New survey finds most in California desert support solar

An overwhelming majority of Californians in desert country support large-scale solar development, according to a new survey conducted by Probolsky Research and Vote Solar on behalf of BirghtSource Energy. The survey of more than 1,000 people had a 95 perc

New survey finds most in California desert support solarAn overwhelming majority of Californians in desert country support large-scale solar development, according to a new survey conducted by Probolsky Research and Vote Solar on behalf of BirghtSource Energy. The survey of more than 1,000 people had a 95 percent degree of confidence and was conducted throughout Imperial, Inyo, Kern, Riverside, San Bernardino counties in California, where many utility-scale solar projects are underway or planned.

The survey determined that nearly four out of five (almost 80 percent) of people throughout the regions strongly supported development of solar in their communities.

“Given the survey size, which was really significant, I think we were surprised by the amount of support we saw in these desert communities,” said Jim Baak director of utility-scale policy at Vote Solar.

The survey also found that the majority of people surveyed were concerned with climate change. It also found that two-thirds of respondents think renewable energy is important to California’s future and that the state and federal government should help provide incentives for renewable energy projects.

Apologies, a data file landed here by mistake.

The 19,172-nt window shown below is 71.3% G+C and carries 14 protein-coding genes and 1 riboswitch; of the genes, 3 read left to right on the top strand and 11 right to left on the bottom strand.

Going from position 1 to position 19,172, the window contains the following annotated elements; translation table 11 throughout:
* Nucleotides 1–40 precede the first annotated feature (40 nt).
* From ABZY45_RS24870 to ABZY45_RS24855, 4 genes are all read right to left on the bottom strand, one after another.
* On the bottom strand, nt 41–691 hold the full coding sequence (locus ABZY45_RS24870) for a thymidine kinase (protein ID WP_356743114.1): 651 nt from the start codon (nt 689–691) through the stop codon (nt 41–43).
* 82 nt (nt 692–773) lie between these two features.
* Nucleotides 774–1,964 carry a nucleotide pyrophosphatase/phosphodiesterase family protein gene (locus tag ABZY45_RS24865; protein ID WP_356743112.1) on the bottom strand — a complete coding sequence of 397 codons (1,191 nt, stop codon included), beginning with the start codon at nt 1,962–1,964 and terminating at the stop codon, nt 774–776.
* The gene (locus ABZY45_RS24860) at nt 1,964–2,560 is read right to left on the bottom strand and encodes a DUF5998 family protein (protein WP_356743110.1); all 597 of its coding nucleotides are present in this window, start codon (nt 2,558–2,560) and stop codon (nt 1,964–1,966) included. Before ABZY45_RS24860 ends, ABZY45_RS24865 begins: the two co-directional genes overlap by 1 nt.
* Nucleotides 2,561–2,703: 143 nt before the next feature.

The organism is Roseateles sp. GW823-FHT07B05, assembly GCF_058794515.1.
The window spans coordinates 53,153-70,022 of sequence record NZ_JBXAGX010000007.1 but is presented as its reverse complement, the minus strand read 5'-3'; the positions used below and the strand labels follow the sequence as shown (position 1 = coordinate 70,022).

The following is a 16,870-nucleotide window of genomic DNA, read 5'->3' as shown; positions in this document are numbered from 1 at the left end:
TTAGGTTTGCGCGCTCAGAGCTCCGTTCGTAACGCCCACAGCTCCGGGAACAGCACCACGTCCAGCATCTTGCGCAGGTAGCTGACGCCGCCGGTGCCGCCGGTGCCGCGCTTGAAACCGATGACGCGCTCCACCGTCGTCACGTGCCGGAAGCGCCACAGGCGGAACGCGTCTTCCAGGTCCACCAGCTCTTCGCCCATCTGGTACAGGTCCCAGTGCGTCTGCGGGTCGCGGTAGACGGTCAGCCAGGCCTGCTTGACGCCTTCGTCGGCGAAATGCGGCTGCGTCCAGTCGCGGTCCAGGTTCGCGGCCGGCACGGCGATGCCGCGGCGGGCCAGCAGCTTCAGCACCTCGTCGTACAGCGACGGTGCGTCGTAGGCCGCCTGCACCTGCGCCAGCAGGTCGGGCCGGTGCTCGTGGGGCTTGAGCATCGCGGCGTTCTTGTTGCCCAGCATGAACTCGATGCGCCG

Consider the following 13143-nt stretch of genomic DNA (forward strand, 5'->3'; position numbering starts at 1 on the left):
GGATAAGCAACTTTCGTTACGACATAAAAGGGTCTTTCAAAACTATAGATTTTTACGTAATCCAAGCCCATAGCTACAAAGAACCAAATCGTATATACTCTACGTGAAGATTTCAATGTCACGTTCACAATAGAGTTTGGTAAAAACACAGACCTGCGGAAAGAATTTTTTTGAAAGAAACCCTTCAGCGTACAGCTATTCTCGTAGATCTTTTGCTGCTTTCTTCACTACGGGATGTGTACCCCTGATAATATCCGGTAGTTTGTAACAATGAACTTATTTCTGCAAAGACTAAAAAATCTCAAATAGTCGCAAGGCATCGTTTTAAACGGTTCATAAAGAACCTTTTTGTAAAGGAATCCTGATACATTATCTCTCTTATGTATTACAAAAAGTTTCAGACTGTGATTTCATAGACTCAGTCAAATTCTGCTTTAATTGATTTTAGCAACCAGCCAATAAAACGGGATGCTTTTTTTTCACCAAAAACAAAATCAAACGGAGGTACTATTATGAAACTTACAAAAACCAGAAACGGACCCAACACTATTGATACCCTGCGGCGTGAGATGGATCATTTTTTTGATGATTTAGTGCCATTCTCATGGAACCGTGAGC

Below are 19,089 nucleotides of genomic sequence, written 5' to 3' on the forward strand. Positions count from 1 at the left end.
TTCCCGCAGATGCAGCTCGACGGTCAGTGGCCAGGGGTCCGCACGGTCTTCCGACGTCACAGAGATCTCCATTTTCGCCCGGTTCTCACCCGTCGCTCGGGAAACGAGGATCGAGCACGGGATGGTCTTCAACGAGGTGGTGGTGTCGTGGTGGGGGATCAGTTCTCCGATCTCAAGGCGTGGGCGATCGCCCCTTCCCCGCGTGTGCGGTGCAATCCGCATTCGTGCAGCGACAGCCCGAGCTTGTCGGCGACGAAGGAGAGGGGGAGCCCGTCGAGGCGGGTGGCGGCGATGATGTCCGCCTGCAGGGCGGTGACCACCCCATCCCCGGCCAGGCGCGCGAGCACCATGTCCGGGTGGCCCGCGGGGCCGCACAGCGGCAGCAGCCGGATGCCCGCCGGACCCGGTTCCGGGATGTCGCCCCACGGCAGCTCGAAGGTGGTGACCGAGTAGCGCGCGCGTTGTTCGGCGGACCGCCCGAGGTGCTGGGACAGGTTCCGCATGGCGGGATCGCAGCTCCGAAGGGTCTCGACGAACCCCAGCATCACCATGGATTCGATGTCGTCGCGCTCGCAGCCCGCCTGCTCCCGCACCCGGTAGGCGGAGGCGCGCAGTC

The survey was released after an LA Times article critical of the giant projects, like BrightSource’s 392-megawatt Ivanpah project and others, and their impact on land and wildlife was recently published.

“The desert is a special environment, and there’s a lot of work to preserve species,” Baak said. The desert has many scenic and cultural uses and some endangered species. “It’s a difficult balance to decide how to develop [renewable energy projects] while also being sensitive to species and their habitat.”

The survey asked some questions about the impact of development, but did not go into more detail on development’s impact on specific species, according to Baak.

People responded that they were concerned of the impact on habitat to wildlife but that reducing the carbon footprint was a bigger concern for them.

“There’s pretty good recognition about global climate change as a major concern for these folks,” he said.

The survey didn’t distinguish which technologies people supported the most.

“We tried gathering information about large-scale solar development in general,” Baak said.

The survey gives credence to Vote Solar’s mission to support development of more solar and renewable energy, both large and small.

“I think it gives us more information on where the public stands on the issues and reaffirms our existing goals,” Baak said. “We promote both rooftop and large-scale solar. We know just doing rooftop alone won’t get us to where we want to reduce climate change.”

The organization wants to see as much distributed generation as possible. But also understands that large-scale projects are important to reducing use of fossil fuels-based energy.
 

 

 

 

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